The PCI SSC say "Adequate network segmentation, which isolates systems that store, process, or transmit cardholder data from those that do not, may reduce the scope of the cardholder data environment." however this is not mandatory but does offer many organisations a means of simplifying gaining compliance with the PCI DSS.
However the standard says on scoping and segregation.
- If there is a system on a network that does not store, process, or transmit card data, but that system is able to reach machines that do store, process, or transmit cardholder data, then the system is in scope.
- If the server is unable to see or connect such that no user on the system could traverse to any systems that store, process, or transmit card data, then the system is out of scope.
This leads to a question what is in scope and what is out of scope, especially on a corporate network where domain controllers, time servers are supply services to all corporate devices including the those within the CDE scope.
As an example I will look at the use of time servers, this is as requirement 10.4 states that all critical system clocks and times should be synchronised.
We could implement this by putting a time server within the CDE that for example receives the MSF signal from the Anthorn radio station run by the National Physics Lab in the UK. However other critical systems in a organisation should also be synchronised. A time server can be placed in the untrusted corporate network outside of the CDE but will need to provide the services to the CDE whilst maintain compliance with the PCI DSS and by providing a service to the CDE it should be in scope and part of the CDE.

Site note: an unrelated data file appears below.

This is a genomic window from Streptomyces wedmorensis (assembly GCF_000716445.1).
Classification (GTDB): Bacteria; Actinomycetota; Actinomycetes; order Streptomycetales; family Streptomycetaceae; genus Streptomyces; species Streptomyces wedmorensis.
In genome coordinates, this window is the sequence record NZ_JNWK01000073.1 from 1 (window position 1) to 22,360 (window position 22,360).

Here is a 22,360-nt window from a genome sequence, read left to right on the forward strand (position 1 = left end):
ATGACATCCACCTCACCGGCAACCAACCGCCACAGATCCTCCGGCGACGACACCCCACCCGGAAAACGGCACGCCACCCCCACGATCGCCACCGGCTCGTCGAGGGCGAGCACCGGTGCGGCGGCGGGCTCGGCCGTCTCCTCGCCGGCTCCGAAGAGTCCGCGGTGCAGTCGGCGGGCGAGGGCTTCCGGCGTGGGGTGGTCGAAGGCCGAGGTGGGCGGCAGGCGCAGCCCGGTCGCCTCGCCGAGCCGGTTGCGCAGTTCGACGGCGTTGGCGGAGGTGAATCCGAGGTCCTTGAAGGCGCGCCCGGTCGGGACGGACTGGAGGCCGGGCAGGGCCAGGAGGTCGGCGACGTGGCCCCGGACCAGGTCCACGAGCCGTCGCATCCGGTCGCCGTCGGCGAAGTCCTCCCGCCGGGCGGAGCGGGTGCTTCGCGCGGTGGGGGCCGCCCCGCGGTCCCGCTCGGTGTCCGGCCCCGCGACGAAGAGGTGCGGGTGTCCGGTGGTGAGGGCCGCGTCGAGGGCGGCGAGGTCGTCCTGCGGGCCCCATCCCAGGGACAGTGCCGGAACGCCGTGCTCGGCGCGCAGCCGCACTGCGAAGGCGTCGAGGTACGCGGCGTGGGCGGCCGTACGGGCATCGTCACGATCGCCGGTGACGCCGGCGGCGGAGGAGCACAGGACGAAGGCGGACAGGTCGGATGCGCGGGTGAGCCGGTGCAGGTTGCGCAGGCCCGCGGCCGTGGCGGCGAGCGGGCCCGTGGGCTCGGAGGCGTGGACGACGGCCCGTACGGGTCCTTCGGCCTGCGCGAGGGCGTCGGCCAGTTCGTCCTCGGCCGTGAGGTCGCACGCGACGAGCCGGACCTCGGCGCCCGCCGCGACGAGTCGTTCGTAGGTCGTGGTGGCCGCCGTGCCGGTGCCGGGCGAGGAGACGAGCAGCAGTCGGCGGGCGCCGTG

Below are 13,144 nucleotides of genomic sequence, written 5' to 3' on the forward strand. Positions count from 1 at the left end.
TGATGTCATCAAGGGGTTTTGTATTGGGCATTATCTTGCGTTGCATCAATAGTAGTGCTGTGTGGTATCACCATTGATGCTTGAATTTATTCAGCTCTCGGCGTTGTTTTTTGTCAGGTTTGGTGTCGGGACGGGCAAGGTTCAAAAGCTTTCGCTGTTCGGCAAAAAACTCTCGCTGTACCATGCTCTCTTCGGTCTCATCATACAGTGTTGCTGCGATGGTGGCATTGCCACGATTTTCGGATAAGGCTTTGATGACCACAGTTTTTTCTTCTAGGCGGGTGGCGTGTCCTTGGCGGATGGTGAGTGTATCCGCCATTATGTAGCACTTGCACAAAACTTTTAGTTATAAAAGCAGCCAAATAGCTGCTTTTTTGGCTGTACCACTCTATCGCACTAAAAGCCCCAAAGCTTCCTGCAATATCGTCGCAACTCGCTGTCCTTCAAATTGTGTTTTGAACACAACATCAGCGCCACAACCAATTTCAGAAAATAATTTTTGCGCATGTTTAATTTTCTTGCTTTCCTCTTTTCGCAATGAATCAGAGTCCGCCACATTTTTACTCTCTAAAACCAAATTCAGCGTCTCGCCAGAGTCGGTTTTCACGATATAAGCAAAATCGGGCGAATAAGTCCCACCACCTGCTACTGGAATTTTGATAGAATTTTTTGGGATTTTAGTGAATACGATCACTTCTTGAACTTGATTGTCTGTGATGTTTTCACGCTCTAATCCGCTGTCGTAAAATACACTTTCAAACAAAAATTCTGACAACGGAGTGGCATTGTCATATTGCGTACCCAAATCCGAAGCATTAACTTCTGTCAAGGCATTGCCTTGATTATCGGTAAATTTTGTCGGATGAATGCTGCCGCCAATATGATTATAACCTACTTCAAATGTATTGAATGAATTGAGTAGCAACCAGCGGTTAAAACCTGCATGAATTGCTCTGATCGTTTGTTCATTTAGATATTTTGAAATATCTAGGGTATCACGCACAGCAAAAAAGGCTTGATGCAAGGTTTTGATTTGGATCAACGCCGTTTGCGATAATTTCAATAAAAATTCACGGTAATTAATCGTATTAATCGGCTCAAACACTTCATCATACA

This can send you around in circles, however requirement 1.2 states "Build a firewall configuration that denies all traffic from “untrusted” networks and hosts, except for protocols necessary for the cardholder data environment." this allows us to configure the firewall protecting the CDE to allow services from the time server through to the CDE providing the firewall and the traffic itself is suitable protected and filtered so that only the time service from the time server is allowed through.
We also need to meet the intent of the PCI DSS "no user on the system could traverse to any systems that store, process, or transmit card data" this will mean that any server providing a service should be hardened to standards as such as those from the following organisations.
- SysAdmin Audit Network Security Network (SANS)
- National Institute of Standards Technology (NIST)
- Center for Internet Security (CIS).
We also have requirements 1.4 which prohibits direct public access and has two sub requirements.
- Implement a DMZ to filter and screen all traffic and to prohibit direct routes for inbound and outbound Internet traffic
- Restrict outbound traffic from payment card applications to IP addresses within the DMZ.
Therefore in our example if we are using the Network Time Protocol to update time servers, the time server in the CDE can not directly connect to a public time server, but will have to use an interim time server in the DMZ which then would access a public time server on the Internet. This demonstrates some of the techniques that can be used in building and design a secure segregated network for the PCI DSS.